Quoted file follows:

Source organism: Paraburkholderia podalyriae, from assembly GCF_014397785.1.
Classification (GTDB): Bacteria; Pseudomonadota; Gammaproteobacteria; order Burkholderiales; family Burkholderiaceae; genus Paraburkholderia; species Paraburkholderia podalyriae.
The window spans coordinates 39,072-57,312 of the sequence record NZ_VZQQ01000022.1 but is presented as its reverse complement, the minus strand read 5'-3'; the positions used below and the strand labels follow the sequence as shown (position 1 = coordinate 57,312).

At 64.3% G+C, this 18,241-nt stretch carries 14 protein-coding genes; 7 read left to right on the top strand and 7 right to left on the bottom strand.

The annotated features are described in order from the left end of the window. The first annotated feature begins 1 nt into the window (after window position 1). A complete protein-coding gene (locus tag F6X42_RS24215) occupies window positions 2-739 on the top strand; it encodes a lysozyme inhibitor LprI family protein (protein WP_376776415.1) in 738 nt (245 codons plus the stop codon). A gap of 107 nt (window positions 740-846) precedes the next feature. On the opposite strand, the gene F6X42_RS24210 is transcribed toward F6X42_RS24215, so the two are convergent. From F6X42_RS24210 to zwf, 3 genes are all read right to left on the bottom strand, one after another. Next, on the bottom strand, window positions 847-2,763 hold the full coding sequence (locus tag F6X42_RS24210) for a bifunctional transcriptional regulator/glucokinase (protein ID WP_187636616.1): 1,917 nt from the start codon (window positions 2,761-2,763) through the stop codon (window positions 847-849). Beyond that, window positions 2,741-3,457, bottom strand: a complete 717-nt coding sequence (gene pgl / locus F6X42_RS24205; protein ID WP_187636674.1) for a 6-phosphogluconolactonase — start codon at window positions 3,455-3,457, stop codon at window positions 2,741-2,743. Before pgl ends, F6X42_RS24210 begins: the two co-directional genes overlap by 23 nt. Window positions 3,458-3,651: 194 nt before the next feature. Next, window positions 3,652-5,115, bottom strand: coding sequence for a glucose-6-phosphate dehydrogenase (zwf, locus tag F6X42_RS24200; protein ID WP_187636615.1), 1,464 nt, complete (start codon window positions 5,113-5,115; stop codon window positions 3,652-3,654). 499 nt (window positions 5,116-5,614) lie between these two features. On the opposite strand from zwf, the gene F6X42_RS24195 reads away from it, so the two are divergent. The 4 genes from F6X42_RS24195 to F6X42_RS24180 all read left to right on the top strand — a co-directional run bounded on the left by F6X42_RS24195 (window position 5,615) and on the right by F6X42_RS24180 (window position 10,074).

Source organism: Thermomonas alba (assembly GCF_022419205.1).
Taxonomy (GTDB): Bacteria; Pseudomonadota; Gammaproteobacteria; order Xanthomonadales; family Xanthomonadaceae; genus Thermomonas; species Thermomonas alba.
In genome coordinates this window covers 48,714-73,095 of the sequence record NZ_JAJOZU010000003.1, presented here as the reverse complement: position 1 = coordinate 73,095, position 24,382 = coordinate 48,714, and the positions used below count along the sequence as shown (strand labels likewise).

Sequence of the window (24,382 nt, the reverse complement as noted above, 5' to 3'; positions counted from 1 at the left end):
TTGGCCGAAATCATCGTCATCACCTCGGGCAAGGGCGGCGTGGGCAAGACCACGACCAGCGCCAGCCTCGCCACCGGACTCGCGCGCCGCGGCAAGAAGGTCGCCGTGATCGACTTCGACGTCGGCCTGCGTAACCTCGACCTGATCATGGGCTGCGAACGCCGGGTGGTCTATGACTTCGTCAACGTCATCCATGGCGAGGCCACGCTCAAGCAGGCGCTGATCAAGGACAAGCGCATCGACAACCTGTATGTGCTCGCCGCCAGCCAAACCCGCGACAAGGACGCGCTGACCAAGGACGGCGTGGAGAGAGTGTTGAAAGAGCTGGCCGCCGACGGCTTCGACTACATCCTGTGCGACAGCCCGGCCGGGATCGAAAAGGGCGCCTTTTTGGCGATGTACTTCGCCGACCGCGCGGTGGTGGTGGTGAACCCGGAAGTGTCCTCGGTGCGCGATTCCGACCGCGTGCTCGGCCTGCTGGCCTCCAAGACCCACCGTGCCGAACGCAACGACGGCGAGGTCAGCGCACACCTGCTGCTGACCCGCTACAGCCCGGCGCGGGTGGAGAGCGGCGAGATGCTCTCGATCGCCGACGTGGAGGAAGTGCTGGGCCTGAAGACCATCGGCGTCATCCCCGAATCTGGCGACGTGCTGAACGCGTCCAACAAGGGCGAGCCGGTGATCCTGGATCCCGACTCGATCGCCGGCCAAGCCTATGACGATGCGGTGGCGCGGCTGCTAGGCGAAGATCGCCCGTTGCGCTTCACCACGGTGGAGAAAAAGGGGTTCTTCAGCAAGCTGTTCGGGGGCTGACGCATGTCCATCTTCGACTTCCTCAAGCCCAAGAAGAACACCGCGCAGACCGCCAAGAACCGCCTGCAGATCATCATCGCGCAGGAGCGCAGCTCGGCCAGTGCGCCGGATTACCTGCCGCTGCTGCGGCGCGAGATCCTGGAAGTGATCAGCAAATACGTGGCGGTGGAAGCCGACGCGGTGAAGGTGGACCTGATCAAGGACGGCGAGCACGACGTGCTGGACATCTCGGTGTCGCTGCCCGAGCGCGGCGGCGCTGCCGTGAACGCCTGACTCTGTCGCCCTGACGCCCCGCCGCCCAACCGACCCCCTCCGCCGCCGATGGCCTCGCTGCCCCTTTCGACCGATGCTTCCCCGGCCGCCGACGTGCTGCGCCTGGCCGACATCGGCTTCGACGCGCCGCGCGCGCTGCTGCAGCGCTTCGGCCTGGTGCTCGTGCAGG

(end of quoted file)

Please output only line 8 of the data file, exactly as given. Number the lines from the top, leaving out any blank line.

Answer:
In genome coordinates this window covers 48,714-73,095 of the sequence record NZ_JAJOZU010000003.1, presented here as the reverse complement: position 1 = coordinate 73,095, position 24,382 = coordinate 48,714, and the positions used below count along the sequence as shown (strand labels likewise).